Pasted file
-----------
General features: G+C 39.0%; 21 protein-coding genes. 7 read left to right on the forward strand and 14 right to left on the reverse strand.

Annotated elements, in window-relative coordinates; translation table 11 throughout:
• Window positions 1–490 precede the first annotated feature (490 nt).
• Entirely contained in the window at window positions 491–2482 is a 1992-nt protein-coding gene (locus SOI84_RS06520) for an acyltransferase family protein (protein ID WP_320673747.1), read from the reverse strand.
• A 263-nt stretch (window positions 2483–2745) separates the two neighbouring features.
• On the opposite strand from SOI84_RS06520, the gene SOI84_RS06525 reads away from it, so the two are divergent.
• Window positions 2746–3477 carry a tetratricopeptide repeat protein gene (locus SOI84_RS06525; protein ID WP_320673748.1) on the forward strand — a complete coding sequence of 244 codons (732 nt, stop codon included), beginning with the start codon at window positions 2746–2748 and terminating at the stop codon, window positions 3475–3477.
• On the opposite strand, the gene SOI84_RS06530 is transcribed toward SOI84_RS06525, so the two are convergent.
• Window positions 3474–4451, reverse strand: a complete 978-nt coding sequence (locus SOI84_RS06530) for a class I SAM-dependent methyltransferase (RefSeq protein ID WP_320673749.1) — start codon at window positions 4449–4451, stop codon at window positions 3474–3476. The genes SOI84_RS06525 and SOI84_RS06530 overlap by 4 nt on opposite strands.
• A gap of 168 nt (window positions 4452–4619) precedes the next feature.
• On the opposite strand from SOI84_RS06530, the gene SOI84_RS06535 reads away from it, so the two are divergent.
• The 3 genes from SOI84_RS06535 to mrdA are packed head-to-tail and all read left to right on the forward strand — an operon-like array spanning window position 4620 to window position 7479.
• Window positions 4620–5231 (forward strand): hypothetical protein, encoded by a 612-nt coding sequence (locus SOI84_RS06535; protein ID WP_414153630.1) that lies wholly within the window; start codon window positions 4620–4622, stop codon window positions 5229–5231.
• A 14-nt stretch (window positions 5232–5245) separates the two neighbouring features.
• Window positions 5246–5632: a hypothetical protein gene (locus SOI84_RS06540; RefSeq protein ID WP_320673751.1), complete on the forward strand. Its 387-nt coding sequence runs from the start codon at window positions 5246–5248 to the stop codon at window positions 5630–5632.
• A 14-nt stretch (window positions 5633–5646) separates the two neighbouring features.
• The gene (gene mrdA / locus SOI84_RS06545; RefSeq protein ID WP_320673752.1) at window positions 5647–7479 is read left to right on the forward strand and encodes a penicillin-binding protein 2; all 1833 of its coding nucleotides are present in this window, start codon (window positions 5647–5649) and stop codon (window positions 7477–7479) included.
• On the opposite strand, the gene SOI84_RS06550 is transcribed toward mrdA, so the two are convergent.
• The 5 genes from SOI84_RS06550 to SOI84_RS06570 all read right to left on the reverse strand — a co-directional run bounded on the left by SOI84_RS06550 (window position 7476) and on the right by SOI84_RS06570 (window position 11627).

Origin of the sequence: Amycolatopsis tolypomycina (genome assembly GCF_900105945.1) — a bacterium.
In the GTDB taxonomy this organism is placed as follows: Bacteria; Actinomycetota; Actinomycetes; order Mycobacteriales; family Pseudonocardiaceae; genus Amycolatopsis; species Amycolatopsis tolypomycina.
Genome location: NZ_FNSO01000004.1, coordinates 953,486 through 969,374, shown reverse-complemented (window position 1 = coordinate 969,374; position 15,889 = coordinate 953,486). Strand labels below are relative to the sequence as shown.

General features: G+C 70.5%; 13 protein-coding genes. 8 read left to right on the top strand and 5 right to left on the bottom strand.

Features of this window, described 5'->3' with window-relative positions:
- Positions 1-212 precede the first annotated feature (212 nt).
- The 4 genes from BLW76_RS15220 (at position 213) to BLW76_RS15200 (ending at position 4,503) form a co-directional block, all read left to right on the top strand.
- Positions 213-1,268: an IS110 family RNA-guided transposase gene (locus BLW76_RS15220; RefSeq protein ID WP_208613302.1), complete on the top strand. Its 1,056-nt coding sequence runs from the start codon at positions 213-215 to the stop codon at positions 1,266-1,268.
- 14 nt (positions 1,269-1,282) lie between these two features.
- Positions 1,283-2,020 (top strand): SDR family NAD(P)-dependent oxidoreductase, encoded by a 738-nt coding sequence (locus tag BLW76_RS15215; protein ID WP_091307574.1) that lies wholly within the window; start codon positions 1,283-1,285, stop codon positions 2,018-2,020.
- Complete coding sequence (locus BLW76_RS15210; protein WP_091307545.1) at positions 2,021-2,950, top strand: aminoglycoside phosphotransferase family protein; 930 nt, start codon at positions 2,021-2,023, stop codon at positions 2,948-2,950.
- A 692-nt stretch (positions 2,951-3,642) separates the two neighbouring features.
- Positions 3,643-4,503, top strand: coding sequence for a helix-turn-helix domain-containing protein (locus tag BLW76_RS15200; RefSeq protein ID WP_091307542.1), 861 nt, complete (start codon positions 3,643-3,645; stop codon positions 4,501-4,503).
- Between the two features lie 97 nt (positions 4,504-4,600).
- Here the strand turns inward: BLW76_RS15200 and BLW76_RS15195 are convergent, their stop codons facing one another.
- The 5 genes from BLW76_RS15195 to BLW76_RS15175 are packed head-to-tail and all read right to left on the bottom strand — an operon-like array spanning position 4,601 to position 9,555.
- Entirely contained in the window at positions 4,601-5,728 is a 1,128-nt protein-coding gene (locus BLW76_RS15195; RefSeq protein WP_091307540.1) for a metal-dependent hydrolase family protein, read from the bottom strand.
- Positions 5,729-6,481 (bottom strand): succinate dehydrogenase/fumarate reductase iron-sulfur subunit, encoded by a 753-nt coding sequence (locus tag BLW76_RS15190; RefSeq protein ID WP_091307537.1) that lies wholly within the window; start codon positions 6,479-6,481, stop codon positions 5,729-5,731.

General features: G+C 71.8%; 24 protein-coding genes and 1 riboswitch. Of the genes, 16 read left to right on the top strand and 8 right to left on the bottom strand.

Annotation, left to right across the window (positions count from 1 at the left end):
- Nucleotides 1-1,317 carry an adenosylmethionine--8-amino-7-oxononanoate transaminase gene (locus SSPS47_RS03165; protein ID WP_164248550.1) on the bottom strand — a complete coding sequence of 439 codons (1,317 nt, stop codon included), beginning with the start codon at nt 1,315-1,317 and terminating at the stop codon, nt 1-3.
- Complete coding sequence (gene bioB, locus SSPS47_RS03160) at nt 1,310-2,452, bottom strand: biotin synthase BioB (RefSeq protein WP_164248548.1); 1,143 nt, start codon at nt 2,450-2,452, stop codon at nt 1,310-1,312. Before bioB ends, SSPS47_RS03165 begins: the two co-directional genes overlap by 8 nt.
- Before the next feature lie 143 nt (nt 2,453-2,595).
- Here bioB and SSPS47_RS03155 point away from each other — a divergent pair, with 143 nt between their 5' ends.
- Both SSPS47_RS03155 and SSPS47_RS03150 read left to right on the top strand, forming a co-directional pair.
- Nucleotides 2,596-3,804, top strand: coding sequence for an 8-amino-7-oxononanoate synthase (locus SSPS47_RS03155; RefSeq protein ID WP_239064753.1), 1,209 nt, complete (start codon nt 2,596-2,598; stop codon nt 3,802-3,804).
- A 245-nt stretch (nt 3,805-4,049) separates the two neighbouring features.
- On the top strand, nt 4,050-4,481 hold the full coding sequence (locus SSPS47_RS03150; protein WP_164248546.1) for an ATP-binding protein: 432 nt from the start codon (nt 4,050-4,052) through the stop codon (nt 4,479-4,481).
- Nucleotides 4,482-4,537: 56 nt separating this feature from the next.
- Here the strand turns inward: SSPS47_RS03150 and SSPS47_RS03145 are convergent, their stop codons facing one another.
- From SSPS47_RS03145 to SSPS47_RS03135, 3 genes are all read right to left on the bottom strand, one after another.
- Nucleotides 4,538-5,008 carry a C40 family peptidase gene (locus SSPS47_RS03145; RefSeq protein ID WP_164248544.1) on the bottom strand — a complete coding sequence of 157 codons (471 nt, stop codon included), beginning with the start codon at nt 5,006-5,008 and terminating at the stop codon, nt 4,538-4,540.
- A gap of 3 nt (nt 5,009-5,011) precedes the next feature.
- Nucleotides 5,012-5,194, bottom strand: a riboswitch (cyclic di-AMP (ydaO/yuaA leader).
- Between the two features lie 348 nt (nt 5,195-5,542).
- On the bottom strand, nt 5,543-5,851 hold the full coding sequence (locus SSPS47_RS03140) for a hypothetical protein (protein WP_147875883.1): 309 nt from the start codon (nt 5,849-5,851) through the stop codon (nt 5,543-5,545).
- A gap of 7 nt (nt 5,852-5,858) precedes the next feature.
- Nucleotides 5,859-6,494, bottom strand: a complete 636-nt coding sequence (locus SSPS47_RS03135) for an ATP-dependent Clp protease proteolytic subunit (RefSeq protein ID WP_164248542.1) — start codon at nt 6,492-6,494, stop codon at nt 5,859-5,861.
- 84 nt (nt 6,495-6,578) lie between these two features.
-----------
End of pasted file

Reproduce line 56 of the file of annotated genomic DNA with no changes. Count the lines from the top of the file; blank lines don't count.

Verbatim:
- A gap of 7 nt (nt 5,852-5,858) precedes the next feature.